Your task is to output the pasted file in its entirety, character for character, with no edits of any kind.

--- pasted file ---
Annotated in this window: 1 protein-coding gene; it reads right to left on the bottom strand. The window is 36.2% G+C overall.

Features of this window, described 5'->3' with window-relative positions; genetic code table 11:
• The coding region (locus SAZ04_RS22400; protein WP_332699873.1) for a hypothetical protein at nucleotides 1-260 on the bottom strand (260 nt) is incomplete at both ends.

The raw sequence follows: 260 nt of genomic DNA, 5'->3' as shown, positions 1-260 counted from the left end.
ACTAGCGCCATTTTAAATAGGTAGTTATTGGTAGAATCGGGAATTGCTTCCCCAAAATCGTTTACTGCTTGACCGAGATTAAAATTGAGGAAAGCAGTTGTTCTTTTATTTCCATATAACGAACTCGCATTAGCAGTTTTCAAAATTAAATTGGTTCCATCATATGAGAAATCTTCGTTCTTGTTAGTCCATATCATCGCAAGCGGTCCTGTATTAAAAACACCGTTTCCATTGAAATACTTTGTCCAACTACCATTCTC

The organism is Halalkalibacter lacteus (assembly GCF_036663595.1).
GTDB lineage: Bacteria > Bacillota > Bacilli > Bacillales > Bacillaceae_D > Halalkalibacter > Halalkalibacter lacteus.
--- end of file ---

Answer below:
Annotated in this window: 1 protein-coding gene; it reads right to left on the bottom strand. The window is 36.2% G+C overall.

Features of this window, described 5'->3' with window-relative positions; genetic code table 11:
• The coding region (locus SAZ04_RS22400; protein WP_332699873.1) for a hypothetical protein at nucleotides 1-260 on the bottom strand (260 nt) is incomplete at both ends.

The raw sequence follows: 260 nt of genomic DNA, 5'->3' as shown, positions 1-260 counted from the left end.
ACTAGCGCCATTTTAAATAGGTAGTTATTGGTAGAATCGGGAATTGCTTCCCCAAAATCGTTTACTGCTTGACCGAGATTAAAATTGAGGAAAGCAGTTGTTCTTTTATTTCCATATAACGAACTCGCATTAGCAGTTTTCAAAATTAAATTGGTTCCATCATATGAGAAATCTTCGTTCTTGTTAGTCCATATCATCGCAAGCGGTCCTGTATTAAAAACACCGTTTCCATTGAAATACTTTGTCCAACTACCATTCTC

The organism is Halalkalibacter lacteus (assembly GCF_036663595.1).
GTDB lineage: Bacteria > Bacillota > Bacilli > Bacillales > Bacillaceae_D > Halalkalibacter > Halalkalibacter lacteus.